Publication Date

April 2018


Steven Horst




English (United States)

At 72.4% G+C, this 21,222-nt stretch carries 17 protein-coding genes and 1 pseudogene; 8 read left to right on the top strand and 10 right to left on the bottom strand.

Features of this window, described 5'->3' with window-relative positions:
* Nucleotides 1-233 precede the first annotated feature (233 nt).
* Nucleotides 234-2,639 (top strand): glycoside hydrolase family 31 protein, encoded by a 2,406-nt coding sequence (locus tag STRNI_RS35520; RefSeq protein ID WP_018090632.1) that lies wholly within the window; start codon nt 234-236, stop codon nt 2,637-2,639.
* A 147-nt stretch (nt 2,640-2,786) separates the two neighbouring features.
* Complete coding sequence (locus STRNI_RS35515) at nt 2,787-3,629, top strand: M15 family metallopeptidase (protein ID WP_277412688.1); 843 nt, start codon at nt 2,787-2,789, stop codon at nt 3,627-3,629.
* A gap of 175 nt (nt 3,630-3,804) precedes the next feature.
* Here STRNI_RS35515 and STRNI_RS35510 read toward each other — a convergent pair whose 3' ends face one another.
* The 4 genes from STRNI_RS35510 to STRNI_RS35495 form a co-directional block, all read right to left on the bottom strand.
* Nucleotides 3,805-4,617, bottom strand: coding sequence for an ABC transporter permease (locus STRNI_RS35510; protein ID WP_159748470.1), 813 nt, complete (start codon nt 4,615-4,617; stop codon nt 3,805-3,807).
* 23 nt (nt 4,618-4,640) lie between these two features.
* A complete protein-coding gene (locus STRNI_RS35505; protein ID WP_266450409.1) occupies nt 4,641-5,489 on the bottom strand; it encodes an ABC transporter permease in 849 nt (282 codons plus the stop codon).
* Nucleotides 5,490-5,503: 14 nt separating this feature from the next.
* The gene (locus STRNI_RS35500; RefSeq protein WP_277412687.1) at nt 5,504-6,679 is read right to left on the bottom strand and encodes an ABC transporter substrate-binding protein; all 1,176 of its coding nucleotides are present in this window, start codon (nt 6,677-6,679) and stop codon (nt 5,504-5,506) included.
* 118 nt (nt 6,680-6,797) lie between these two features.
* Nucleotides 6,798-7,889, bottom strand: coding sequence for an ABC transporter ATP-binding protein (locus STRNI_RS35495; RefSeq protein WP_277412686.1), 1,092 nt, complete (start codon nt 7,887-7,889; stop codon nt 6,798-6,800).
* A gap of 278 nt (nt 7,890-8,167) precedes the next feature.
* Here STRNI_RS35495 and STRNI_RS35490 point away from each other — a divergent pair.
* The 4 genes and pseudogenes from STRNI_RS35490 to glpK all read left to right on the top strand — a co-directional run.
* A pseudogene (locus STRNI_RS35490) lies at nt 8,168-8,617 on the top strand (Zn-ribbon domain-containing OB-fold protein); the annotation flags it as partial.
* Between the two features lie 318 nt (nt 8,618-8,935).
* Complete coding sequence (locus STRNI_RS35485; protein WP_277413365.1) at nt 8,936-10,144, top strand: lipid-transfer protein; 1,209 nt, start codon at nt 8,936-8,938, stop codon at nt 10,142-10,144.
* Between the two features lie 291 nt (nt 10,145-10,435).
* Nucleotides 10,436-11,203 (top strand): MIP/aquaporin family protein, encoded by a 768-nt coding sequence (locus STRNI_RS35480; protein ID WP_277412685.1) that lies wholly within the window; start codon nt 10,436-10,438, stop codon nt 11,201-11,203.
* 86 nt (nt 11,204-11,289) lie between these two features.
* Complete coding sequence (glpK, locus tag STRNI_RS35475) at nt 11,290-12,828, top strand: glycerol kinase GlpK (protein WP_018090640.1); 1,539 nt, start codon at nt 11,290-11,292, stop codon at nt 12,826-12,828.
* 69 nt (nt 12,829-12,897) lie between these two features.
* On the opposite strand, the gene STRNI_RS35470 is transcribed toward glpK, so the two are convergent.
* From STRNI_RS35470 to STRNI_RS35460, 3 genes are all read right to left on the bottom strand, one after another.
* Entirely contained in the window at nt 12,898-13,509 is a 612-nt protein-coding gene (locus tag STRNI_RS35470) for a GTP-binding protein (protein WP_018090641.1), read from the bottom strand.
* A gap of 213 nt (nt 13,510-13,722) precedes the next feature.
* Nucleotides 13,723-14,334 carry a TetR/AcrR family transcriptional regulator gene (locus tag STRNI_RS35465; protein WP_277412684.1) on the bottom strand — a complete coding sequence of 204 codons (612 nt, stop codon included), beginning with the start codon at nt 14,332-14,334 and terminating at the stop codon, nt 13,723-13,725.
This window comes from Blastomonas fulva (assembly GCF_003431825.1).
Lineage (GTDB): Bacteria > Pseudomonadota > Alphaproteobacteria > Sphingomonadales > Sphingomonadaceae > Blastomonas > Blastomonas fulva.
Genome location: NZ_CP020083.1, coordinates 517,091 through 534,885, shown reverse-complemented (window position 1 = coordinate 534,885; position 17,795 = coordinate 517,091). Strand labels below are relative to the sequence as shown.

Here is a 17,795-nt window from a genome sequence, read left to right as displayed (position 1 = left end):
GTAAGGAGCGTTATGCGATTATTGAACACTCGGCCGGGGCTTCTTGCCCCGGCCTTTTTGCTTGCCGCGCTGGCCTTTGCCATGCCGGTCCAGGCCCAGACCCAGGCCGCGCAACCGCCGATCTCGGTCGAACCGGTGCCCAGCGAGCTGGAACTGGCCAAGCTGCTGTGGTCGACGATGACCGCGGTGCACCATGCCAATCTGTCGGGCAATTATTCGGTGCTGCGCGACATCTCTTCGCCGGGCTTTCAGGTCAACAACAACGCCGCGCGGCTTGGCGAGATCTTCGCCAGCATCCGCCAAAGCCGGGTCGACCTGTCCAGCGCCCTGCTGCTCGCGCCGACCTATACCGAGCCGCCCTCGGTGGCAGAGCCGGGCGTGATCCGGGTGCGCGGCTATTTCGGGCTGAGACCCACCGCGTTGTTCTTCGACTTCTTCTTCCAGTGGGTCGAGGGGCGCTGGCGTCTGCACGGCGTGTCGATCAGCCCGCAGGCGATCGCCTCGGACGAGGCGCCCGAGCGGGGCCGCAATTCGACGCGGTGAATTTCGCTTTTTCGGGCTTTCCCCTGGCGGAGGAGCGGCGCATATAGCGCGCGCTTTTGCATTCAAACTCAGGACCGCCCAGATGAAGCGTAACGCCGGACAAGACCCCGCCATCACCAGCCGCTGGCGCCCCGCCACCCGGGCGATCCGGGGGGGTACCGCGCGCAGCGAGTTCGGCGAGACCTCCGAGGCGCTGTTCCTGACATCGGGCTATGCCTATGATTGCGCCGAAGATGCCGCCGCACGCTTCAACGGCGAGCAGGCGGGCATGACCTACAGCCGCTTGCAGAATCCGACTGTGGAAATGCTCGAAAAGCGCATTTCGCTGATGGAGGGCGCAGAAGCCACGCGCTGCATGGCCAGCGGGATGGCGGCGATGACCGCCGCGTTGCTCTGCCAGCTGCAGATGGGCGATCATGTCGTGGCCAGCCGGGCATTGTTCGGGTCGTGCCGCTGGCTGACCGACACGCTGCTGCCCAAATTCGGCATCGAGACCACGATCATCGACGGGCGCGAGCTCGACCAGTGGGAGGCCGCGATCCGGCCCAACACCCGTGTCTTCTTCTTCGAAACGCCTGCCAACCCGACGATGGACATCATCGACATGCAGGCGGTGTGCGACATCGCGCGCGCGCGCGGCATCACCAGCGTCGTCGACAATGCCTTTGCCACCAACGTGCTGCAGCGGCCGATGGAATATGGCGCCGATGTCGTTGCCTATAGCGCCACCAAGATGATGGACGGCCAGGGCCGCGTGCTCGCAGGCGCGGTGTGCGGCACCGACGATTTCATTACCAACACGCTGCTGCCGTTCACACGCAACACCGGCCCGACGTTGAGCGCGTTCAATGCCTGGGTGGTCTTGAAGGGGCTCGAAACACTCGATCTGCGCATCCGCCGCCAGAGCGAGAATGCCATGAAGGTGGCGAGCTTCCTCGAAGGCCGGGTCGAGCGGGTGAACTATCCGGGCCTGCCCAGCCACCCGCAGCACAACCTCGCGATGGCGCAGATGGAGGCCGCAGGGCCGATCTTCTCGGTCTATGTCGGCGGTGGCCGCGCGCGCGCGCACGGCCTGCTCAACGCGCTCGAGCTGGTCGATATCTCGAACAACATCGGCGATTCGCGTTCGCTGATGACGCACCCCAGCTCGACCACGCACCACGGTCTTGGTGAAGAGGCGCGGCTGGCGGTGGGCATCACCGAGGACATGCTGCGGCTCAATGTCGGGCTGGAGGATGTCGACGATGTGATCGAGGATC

The purpose of this essay is to examine the relationship between mind and truth in John Haugeland?s essays, ?Mind Embodied and Embedded? (1995), ?Objective Perception? (1996), ?Truth & Rule-Following? (1998), and ?Authentic Intentionality? (2002). I will do so by mapping Haugeland?s divergence from his previous alignment with the so-called ?neo-pragmatists,? who in this essay act as a foil against which Haugeland?s later view can be situated. The neo-pragmatist camp largely consists of Wilfrid Sellars and Robert Brandom. Haugeland diverges from this camp in the attempt to illustrate that there is a difference between according with social practices and getting the world right, or, in other words, to illustrate that there is something true about the world independent of us. The four essays in question spell out a conception of understanding in which dynamic perceptual engagement with the world is embedded in an idealized, static structure of truth undergirded by existential commitment. I will argue that these two major aspects of Haugeland?s view are incompatible. Ultimately, this essay seeks to show how Haugeland?s goal of exorcising the demon of ?capital-R Relativism? is unsuccessful by illustrating that there is a flaw in his claim that existential commitment is self-generated.



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